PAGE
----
Proposition 1 opposition dooms local ballot measures
School millages appear to be have been collateral damage Tuesday as voters’ resoundingly rejected Proposal 1.
The road funding initiative was defeated statewide 79 percent to 21 percent and by an even wider margin in Macomb County, where millages for Lake Shore, Clintondale and Armada also went down by double digits.
In Wayne County, voters turned back school initiatives in Riverview and Van Buren, while in Oakland the funding requests lost in Pontiac and Huron Valley.
Susan Demas, editor and publisher for Inside Michigan Politics, said many millage requests did surprisingly well in light of Proposal 1 going down in flames, but the complicated road funding plan did seem to have a negative effect in Macomb.
“Macomb is always a very interesting area and in the past has been known as the bellwether county,” Demas said. “Proposal 1 failed spectacularly in Macomb County and I think the anti-tax argument was very potent there. I do think that had some effect on those down-ballot issues.”
Voters in the Lake Shore Public Schools district defeated a $35 million bond proposal to provide a technology infrastructure upgrade, increase security and pay for facility repairs by a 60 percent to 40 percent margin.
“There was a lot of negativity and distrust around Proposal 1 and it is hard to overcome that mountain,” said Christopher Loria, Lake Shore Public Schools superintendent.
“I also think that the way we had to word our proposal led people to vote no. Unfortunately, we don’t have much control on the ballot language.”
Armada Area Schools voters rejected a $4.1 million bond issue for technology and facility upgrades, 56 percent to 43 percent.
“Proposal 1 had a lot to do with the no votes in Armada,” said Michael G. Musary, Armada Schools superintendent. “A lot of negativity was brought to the polls.”
Musary and Loria said the bond issues in their respective districts were initially well received by voters. Now, Armada and Lake Shore plan to regroup.
For Musary, the next move could be putting a bond issue on the ballot in November.
“It’s still too soon to say if we are going to do that,” he said.
Voters in Clintondale Community Schools rejected two proposals: an operating millage replacement, 55 percent to 44 percent, and an operating millage, 57 percent to 42 percent.
In Wayne County, the Riverview Community School District had the largest bond proposal on the ballot Tuesday.
It sought voter approval of two proposals that totaled nearly $25 million. The first, which would have raised $19.9 million, was a 2.8-mill increase to pay to improve student safety, upgrade technology infrastructure and renovate schools. The other, which would raise $4.7 million, was a 0.9-mill increase, to expand the swimming pool at Seitz Middle School and replace the swimming pool at Riverview High School with a Community Health & Fitness Area.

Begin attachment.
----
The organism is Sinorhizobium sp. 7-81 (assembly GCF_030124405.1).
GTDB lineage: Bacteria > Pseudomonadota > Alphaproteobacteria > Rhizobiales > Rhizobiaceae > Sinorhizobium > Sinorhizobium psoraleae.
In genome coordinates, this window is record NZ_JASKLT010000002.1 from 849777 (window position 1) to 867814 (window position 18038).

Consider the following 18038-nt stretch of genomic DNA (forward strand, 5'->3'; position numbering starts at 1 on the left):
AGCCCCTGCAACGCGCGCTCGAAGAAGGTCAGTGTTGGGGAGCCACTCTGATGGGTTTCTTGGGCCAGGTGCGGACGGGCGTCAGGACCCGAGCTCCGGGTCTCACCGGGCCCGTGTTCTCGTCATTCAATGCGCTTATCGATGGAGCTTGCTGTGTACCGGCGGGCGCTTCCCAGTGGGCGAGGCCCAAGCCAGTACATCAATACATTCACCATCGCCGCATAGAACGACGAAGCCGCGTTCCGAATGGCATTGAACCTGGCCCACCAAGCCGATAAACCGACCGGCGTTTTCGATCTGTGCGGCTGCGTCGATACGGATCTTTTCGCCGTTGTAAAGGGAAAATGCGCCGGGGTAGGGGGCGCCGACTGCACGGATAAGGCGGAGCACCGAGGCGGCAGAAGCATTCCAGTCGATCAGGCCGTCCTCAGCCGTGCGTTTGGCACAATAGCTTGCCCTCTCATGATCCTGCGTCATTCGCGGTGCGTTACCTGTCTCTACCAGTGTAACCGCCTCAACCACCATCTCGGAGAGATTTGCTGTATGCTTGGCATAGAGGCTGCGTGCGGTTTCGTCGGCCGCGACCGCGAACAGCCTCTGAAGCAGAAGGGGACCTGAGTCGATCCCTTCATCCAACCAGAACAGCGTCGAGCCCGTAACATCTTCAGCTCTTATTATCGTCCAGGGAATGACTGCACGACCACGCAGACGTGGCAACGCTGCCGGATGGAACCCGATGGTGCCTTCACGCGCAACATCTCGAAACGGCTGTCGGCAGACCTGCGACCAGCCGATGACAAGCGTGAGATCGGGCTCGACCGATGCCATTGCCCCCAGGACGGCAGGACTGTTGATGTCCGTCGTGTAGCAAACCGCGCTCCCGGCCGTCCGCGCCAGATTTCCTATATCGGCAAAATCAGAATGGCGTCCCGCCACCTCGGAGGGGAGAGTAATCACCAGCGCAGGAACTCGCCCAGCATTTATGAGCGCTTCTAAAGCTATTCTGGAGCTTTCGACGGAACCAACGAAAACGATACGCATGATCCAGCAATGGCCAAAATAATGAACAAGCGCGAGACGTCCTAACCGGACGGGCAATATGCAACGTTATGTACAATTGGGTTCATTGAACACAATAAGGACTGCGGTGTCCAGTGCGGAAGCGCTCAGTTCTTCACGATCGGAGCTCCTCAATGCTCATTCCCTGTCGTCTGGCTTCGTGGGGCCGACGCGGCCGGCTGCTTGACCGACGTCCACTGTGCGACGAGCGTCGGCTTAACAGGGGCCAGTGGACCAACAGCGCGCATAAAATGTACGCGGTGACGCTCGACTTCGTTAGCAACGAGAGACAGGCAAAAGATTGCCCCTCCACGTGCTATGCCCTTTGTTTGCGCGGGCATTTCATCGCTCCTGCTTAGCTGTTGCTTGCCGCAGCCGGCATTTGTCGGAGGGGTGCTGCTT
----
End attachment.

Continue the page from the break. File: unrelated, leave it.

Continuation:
Each proposal lost by about 200 votes, according to unofficial results.
Russell Pickell, superintendent of Riverview Community Schools, called the rejection “a heart-breaking close defeat.”
Voters in the district rejected similar proposals in November.
Pickell said district officials will analyze the election data and determine their next step.
“Clearly, we had a proposal out there that was very polarizing,” he said. “We’ll just have to go back to the drawing board and take the information that we gather and try to structure something that the community can embrace.”
He said the earliest the district could put another proposal before voters is the November election.
Pickell said he has not yet met with the school board and discussed the matter.
“We’ll have to come up with a plan and make a commitment at some point,” he said. “But it won’t be a knee-jerk reaction to this.”
Like Pickell, Michael Van Tassel, superintendent of the Van Buren Public Schools, said defeat of the proposal to renew the district’s sinking fund was disappointing.
Voters in 2008 approved the fund, which is used only to pay for repairs to the district’s buildings and facilities.
But on Tuesday, voters rejected by just over 1,000 votes a seven-year renewal, which would have allowed the district to levy up to 1.13 mills, generating about $1.7 million next year.
“Sinking funds, schools asking for money for any reason is just difficult,” Van Tassel said. “It’s one of the few things people can say ‘no’ to and they’re tired of paying taxes. But I’m not so sure the no votes yesterday were about our schools. Prop 1 had an impact.”
Van Tassel said the district will figure out its next move.
“Our first step is going to be to analyze what exactly the voters were saying,” he said. “We’ll meet with the Board of Education at a work study this month and try to figure out what our game plan is going to be: whether we want to try again or try a different version.”
Van Tassel said the district could present another sinking fund proposal in either the August or November election.
Officials planned to use the money from the renewal for several projects, including upgrades to school heating and cooling systems, boiler replacement and renovation of parking lots and sidewalks.
He said since the proposal was defeated, the district will have to address its most pressing needs with money from the general fund and what’s left of the previous sinking fund. Other projects will have to be put on hold, he said.